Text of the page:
Waltz heard anxiety in Stravinsky’s rhythm and in her reading of the score of Le Sacre, following the cyclical nature of the music, she supercharges this anxiety with the composition and graphic position of the ensemble (the crowd is the main character in her production), the kaleidoscopic changes of distinct geometric structures against the background of the confusing chaos of worry, there is anxiety and there are nervous “sparks” in the movements. Just like Pina Bausch, the German Sasha Waltz depicts numerous accidental victims of aggression. She does not justify society. Yet her production of Le Sacre, as with Stravinsky and as Nijinsky conceived, remains a spring of hope for revival. This is not the optimism of Béjart’s Sacre with its hymn of love and belief in the power of unity. There is a victim who dies in the finale of Waltz’ version. She is not a chance victim of nature – she is sought out and pitied. She is one of that society and turns out to be resistant to it – she is the individual facing the masses. Her final monologue is a powerful energetic explosion which brings hope with the sheer power of its temper. All of the incandescent energy built up throughout the plot bursts out in this “final word”, and its power is bewitching, bringing us – if not to catharsis – to amazement at the power Sasha Waltz has managed to recreate on the stage.
Premiere of the ballet with choreography by Sasha Waltz: 13 May 2013, Mariinsky Theatre, St Petersburg
Running time: 40 minutes
Basically I focus on ancient rituals and the wisdom and the knowledge of wise men, as well as the history of the matriarch. I am also very interested in society’s relationship with nature. I always take a long time with any new production, the concept “hovers” around me but I never start to work until I have a very clear idea. In this production I want to speak about the relationship between society and the individual and how they interact in specific situations – such as having one person forced to sacrifice herself so that society can continue to exist. Rituals are also very cyclical – they celebrate the return of the cycle of nature and the universe, the stars… This is very important to me – you have, on one hand, the ritual, the cycle, nature, but also the relationships within the group – the community or society – and the individual. On the one hand I wanted to emphasise the music and, on the other, I didn’t want to yield to it. The music itself is incredibly powerful, so I needed to keep my “universe” independent so that it can stand alone. That’s how you get a dialogue – not just following the music. In my productions everything is free – both the dance and the music. They are two very independent art forms and they should not be enslaved to each other.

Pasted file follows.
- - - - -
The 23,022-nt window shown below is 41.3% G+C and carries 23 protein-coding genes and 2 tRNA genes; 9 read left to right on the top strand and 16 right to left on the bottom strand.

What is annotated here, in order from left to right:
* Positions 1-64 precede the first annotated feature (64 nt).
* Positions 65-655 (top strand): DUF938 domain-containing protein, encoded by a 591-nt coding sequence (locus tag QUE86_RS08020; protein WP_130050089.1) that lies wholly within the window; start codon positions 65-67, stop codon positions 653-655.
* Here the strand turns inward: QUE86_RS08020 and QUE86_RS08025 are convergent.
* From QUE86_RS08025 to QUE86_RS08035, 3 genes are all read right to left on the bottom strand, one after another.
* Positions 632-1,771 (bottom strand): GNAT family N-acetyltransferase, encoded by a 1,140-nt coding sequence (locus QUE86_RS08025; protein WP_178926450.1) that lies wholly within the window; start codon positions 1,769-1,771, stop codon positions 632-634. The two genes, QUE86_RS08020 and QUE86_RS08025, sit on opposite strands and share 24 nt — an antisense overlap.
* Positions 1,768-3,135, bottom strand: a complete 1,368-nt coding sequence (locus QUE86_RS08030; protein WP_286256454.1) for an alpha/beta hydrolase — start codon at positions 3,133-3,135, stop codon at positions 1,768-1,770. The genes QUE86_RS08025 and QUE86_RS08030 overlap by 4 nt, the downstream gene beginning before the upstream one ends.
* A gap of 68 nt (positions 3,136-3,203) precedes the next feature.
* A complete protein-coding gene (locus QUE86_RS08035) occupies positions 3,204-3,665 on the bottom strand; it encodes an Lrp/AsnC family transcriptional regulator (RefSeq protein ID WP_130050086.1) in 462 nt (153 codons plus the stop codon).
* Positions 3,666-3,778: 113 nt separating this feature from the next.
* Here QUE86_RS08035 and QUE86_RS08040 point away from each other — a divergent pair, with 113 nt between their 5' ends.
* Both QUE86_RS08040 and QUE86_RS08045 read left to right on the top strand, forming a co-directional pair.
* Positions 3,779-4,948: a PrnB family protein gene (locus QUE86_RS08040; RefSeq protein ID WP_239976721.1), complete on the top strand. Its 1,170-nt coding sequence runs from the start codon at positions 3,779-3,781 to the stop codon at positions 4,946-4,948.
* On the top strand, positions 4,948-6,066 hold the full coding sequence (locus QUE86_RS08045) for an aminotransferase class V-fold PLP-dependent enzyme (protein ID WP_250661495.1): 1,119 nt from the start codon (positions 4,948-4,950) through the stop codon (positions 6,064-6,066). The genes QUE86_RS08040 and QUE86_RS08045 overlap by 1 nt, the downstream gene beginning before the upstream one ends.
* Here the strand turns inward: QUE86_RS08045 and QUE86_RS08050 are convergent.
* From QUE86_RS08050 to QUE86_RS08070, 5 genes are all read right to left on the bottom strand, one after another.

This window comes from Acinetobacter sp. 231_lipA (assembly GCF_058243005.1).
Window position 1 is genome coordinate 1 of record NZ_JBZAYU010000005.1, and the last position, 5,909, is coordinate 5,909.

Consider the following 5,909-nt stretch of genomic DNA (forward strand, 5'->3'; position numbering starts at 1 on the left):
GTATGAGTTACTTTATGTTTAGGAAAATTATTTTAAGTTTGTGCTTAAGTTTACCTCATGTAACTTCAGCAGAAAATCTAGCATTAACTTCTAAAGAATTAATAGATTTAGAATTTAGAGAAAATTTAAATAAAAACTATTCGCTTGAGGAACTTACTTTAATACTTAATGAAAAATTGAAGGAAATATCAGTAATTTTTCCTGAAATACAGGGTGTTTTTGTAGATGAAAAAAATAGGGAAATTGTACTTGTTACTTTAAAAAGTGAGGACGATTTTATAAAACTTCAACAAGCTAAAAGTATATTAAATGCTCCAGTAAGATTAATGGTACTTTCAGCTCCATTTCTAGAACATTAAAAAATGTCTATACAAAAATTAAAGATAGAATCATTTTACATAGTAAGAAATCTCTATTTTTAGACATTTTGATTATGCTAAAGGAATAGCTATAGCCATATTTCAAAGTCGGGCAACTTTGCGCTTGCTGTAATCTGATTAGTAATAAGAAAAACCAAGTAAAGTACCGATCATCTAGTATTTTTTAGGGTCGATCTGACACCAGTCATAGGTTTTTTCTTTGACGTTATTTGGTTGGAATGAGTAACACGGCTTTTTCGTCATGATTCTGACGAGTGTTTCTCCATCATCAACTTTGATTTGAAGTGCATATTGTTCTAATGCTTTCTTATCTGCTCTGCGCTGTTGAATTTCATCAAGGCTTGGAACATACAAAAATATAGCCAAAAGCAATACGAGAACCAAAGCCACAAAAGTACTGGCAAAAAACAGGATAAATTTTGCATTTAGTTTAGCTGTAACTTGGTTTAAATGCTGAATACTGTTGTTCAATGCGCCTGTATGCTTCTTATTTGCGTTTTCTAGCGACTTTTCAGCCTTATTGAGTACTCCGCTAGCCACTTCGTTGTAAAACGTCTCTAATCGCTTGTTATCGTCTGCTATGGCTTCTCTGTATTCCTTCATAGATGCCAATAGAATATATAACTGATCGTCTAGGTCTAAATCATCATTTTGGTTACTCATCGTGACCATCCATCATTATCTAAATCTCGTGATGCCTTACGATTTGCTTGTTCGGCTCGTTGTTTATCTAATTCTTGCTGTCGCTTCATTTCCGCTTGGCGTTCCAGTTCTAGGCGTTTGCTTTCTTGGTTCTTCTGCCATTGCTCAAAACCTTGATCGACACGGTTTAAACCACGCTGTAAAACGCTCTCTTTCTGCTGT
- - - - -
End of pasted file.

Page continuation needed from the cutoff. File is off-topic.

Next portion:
The century-long life of Stravinsky’s ballet has resulted in the polyphonic quality of the ideas it contains. But the animalistic nature, the frenzy and the passion which those who interpret Le Sacre du printemps have generally been fed is not what attracts Waltz. She looks at Stravinsky’s score with the interest and detachment of a professional biologist, and it is not just the case that you have to look at her production – you want to look at it as well, making sense of the constructions which are not always clear.
Sasha Waltz’ production even amazes to start with because of its asceticism. There is the black box of the stage without wings. In the middle there is a great heap of cinders – the dancers run and jump through it and over it, raising clouds of dust. The main conflict in Sasha Waltz’ Sacre is a group of people against an individual. There is also, of course, the theme of nature awakening – a nature that is evil and violent, aggressive and defenceless.
Vaslav Nijinsky "Le Sacre du printemps"
Musiс by Igor Stravinsky
Scene plan: Igor Stravinsky and Nicholas Roerich